Dr. Batniji reviews upper and lower eyelid procedures. read more>
I've got dark circles and hollowness under my eyes. Can fat transfer be used to improve this and is it safe?
There are several possible causes for dark circles around the eyes. Some are medical conditions, like allergies and/or thyroid disorders. Identification of these potential medical conditions and, if present, treatment can improve upon the appearance of the dark circles around the eyes. Dark circles can also be due to pigmentation of the skin, blood vessels beneath the skin, and hollowness. Pigmentation of skin is best treated with skin care products and skin resurfacing techniques, like chemical peels or laser resurfacing. Blood vessels beneath the lower eyelid skin are difficult to treat, but may improve with laser treatments. Hollowness of the lower lids is due to fat in the lower lids becoming more prominent, thus creating a bulge or fullness AND cheek tissues losing volume and descending. One option for treatment of this condition is augmentation. While fat transfer is a potential option for volumizing the cheek, fat transfer to the very thin skin of the lower lid may result in contour irregularities. Filler augmentation of the hollowness with a hyaluronic acid filler is a nice option and, if a contour irregularity occurs, it is easily treated with injection of the enzyme, hyaluronidase, which breaks down the product. A surgical option for this condition is lower lid blepharoplasty with fat repositioning/transposition. In this surgery, I keep the fat of the lower lid attached to its blood supply and then reposition the fat from areas of fullness to areas of hollowness, thus providing a more youthful contour between the lower eyelid and cheek.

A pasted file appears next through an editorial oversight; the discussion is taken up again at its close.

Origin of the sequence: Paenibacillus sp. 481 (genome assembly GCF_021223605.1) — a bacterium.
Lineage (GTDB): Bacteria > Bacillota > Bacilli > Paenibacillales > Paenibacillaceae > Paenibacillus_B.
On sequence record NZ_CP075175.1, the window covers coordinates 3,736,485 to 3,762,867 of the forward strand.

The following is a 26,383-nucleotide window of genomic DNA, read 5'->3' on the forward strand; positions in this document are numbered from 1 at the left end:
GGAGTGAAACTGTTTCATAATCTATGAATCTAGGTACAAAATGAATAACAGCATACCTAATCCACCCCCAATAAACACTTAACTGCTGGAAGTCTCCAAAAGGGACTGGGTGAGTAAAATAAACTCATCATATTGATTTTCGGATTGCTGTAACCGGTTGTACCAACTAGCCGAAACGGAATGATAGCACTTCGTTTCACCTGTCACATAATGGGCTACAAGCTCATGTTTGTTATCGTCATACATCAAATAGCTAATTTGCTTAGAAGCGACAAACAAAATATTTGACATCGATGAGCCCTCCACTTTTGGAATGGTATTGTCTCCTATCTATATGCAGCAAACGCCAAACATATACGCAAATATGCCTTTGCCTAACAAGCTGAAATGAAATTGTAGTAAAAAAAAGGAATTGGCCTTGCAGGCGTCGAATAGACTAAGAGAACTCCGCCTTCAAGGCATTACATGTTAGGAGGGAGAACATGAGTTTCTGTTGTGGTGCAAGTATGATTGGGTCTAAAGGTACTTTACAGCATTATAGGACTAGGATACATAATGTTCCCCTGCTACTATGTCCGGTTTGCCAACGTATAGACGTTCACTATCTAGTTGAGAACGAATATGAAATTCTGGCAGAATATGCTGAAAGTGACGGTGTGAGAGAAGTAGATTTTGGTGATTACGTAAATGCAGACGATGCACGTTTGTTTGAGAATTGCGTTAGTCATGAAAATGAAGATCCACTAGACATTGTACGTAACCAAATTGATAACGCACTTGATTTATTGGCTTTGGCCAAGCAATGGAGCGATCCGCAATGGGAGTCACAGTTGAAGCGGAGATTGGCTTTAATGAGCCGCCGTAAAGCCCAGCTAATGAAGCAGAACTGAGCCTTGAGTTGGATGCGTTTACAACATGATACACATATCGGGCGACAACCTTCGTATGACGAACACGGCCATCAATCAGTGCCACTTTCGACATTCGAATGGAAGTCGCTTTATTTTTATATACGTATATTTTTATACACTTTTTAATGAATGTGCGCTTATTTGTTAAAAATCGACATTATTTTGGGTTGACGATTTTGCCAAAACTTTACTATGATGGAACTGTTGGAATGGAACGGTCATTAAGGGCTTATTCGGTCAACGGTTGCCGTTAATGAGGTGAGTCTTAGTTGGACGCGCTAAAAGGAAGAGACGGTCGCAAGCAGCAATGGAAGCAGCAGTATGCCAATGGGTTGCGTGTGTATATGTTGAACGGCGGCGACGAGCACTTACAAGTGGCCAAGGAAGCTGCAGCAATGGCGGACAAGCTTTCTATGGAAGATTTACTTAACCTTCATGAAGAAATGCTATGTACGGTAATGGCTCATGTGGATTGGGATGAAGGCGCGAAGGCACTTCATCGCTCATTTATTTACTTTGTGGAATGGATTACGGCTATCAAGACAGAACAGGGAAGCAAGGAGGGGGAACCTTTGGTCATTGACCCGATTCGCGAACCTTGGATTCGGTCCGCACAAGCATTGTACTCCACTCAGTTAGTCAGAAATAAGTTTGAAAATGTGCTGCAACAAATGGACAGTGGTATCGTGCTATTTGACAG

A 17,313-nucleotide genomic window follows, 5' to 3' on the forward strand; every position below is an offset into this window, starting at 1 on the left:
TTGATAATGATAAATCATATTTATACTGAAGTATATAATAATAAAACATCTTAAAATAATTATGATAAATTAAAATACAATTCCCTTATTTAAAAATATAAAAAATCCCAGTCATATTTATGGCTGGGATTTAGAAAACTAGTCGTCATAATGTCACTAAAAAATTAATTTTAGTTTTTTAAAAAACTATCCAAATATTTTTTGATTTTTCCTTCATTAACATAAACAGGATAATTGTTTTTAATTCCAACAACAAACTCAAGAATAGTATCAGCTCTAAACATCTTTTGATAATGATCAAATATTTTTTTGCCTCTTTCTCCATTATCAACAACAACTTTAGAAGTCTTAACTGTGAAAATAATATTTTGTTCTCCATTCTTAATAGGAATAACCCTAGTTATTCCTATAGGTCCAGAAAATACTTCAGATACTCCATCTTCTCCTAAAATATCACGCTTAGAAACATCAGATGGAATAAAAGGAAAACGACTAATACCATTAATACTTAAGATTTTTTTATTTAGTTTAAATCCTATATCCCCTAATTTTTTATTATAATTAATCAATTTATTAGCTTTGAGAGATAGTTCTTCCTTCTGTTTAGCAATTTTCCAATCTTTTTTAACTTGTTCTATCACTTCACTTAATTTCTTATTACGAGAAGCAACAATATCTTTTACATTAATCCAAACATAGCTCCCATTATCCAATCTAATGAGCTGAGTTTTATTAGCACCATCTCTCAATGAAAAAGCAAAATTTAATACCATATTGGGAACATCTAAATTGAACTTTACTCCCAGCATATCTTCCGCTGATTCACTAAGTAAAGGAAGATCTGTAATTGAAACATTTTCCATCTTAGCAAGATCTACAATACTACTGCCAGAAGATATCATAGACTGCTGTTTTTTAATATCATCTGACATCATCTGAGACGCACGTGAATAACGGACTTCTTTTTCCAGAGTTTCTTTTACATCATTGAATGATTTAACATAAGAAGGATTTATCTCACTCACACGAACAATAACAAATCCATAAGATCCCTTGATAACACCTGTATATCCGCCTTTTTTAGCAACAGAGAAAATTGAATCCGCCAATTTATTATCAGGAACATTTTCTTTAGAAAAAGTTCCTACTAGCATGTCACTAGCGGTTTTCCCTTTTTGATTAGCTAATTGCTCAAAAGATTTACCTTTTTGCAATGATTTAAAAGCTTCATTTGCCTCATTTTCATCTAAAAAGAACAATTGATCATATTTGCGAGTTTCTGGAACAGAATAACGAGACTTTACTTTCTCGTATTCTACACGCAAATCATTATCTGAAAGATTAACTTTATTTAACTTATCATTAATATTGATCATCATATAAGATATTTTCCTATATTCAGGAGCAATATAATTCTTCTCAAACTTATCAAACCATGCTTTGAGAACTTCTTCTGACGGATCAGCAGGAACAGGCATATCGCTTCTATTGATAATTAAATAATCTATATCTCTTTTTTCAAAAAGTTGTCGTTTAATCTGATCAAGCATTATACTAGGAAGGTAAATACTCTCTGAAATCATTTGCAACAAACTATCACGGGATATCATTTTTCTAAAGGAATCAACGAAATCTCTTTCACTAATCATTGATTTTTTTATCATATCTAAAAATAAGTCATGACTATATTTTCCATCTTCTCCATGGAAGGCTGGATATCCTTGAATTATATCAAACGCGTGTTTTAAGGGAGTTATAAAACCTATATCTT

I would like the fat transfer procedure to fill out my cheeks. Do you overfill the area expecting it to reduce over time? Can the crow’s feet around my eyes be treated with fat transfer as well?
Fat transfer to the cheeks is a wonderful way to achieve volume in volume-depleted areas. Do I overfill the area? That depends on your preference. We anticipate loss of some volume within the first year of the procedure. The amount of volume loss is variable and dependent upon several factors such as method within which fat is harvested and patient-specific issues such as history of smoking. We could overfill the area and you may have an overfilled appearance that may last several weeks/few months. If you wish to minimize this potential for overfilled appearance in the short term, we could fill to correction. If you feel you would benefit from more volume after that first year, the addition of hyaluronic acid filler (Juvederm) may be a nice complement to the final result.
Where is the fat harvested for use in a facial fat transfer? Is the procedure invasive?
Fat is usually harvested from the abdomen. Occasionally, patients desire body contouring (liposuction). I work with a board certified plastic surgeon who performs the body contouring procedure; he then provides me with the fat. I process the fat and re-inject it into areas of the face.
I am a 46-year-old male. I recently had fat injected into the hollows of my eyes. The swelling seems to have gone down but there are tiny lumps under my eyes now. Could this be a sign that I'm rejecting the injection?
These lumps could be actual fat. These areas sometimes dissipate on their own. Occasionally, steroid injection helps decrease the appearance of lumps if there is swelling associated with it. However, if the lumps persist, it may be a lump of fat, in which case, resection may be necessary. I prefer using a hyaluronic acid to the lower lid hollows. If there is a persistent lump from hyaluronic acid, this is easily treated with injection of hylauronidase, an enzyme that breaks down the hyaluronic acid, usually within 24-48 hours.
Posted by Rami K. Batniji, M.D., F.A.C.S.
|Rami K. Batniji, M.D, F.A.C.S. Facial Plastic Surgeon||949-650-8882||361 Hospital Road, Suite #329, Newport Beach, CA 92663|